The EEOC has released a new version of its prior “EEO is the Law” poster, now called a “Know Your Rights” poster. The new poster is available here. The EEOC encourages employers to substitute it for the current poster as soon as possible. The EEOC has not yet set a deadline for when it must be substituted. For additional information about the changes in the new poster, the EEOC summarized its intended changes in its press release regarding the new poster.
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In EEOC v. Wal-Mart Stores East, L.P., the Seventh Circuit held that an employer need not offer light duty to pregnant workers, even though it offers the same to employees who are on workers compensation, so long as the company does not also offer light duty to those who are ill or injured off-the-job. In so doing, the Seventh Circuit looked to the Supreme Court’s 2015 decision in Young v. UPS, that held, without further explanation, that pregnant workers must be offered light duty if it is offered to other employees with similar restrictions. The Seventh Circuit distinguished a 2016 Second Circuit case, Legg v. Ulster County, that had required light duty for pregnant workers even though it was otherwise reserved for workers comp cases, because, there, the Seventh Circuit held the employer had offered “confused and inconsistent rationales” for its decision to reserve light duty for workers comp cases. The Seventh Circuit didn’t explain why that employer’s rationales were “confused and inconsistent,” whereas, this employer’s were clear and persuasive, except to note that this employer explained that reserving light duty for workers compensation cases helped it to reduce “costs” and “legal exposure,” given the state of Wisconsin’s statutory schemes governing workers compensation claims and the incentives provided therein for light duty.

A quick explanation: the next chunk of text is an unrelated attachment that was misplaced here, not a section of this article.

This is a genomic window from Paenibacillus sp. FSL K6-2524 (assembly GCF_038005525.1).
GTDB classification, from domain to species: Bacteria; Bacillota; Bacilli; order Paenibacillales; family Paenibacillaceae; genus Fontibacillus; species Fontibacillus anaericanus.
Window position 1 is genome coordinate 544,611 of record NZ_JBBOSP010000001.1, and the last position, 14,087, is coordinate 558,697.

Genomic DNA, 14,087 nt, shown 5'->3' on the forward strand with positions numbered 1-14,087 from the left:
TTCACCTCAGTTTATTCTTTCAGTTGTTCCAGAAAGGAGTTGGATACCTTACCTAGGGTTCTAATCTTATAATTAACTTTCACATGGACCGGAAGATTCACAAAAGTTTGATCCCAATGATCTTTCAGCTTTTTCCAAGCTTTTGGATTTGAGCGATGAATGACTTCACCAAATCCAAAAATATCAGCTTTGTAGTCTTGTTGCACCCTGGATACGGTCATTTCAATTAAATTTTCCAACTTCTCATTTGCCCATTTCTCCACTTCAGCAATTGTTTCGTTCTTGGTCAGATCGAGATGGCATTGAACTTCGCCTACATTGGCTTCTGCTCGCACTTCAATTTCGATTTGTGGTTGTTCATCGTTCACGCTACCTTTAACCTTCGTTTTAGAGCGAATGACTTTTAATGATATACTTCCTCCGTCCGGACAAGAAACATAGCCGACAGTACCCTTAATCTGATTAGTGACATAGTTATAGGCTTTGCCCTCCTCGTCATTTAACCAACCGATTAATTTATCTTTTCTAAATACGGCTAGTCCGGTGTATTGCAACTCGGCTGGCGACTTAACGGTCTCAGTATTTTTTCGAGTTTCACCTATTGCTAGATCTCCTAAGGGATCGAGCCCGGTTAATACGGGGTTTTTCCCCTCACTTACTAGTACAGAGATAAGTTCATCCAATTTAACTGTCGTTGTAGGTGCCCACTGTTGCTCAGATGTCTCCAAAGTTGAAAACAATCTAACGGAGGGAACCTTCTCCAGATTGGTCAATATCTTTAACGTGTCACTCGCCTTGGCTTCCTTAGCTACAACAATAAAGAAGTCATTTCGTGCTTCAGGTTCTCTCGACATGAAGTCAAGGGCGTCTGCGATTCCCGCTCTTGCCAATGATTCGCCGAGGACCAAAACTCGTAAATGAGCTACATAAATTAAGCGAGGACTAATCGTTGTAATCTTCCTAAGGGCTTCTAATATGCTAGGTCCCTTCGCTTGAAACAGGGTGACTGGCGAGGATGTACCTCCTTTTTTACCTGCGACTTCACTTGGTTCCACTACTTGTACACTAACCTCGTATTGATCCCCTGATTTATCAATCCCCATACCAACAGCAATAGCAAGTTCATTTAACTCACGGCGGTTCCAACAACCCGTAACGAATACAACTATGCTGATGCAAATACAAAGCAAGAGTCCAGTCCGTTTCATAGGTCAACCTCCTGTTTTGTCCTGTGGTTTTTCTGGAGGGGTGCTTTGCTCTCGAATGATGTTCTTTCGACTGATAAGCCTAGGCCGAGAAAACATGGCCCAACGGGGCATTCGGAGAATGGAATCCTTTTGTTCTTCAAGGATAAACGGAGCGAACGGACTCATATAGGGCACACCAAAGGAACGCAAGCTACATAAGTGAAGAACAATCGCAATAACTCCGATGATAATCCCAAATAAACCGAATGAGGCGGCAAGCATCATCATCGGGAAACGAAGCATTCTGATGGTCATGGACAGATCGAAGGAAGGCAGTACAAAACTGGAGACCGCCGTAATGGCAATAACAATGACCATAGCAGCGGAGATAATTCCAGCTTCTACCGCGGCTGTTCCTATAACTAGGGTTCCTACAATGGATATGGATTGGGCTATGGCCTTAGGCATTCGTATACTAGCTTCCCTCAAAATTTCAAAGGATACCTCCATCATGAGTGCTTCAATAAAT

https://l2slegal.com/wp-content/uploads/2017/05/logo-orig.png00Bill C. Bergerhttps://l2slegal.com/wp-content/uploads/2017/05/logo-orig.pngBill C. Berger2022-08-16 15:44:012022-08-16 15:49:35Seventh Circuit Affirms Employer’s Right To Provide Workers Comp Light Duty But Refuse To Provide Light Duty To Pregnant Workers
Following up on its recent informal email announcement, the CDLE has revised its Interpretive Notice and Formal Opinion (INFO) no. 9 interpreting Colorado’s Equal Pay for Equal Work Act’s posting requirements. Because the CDLE does not go through formal rulemaking when it issues INFOs, they do not carry the weight of law; however, they the CDLE’s opinion of how the law should be interpreted and reflect how the CDLE intends to interpret the law when called upon to apply it.
In these revisions, the CDLE confirmed its prior statement that covered employers may not evade the law by simply posting disclaimers in a job posting to the effect that Coloradans are ineligible. The CDLE confirmed here its position that these posting requirements do generally apply whenever Coloradans can access a posting, the work can be performed in Colorado (even if remotely into another state) and certainly when it can only be performed in Colorado. Key new language has been included in the following passages from INFO no. 9:
Covered job postings include any posting by a covered employer for either (1) work tied to Colorado locations or (2) remote work performable anywhere, but not (3) work performable only at non-Colorado worksites — as discussed below, under the header, “Out-of-State Jobs Are Excluded.”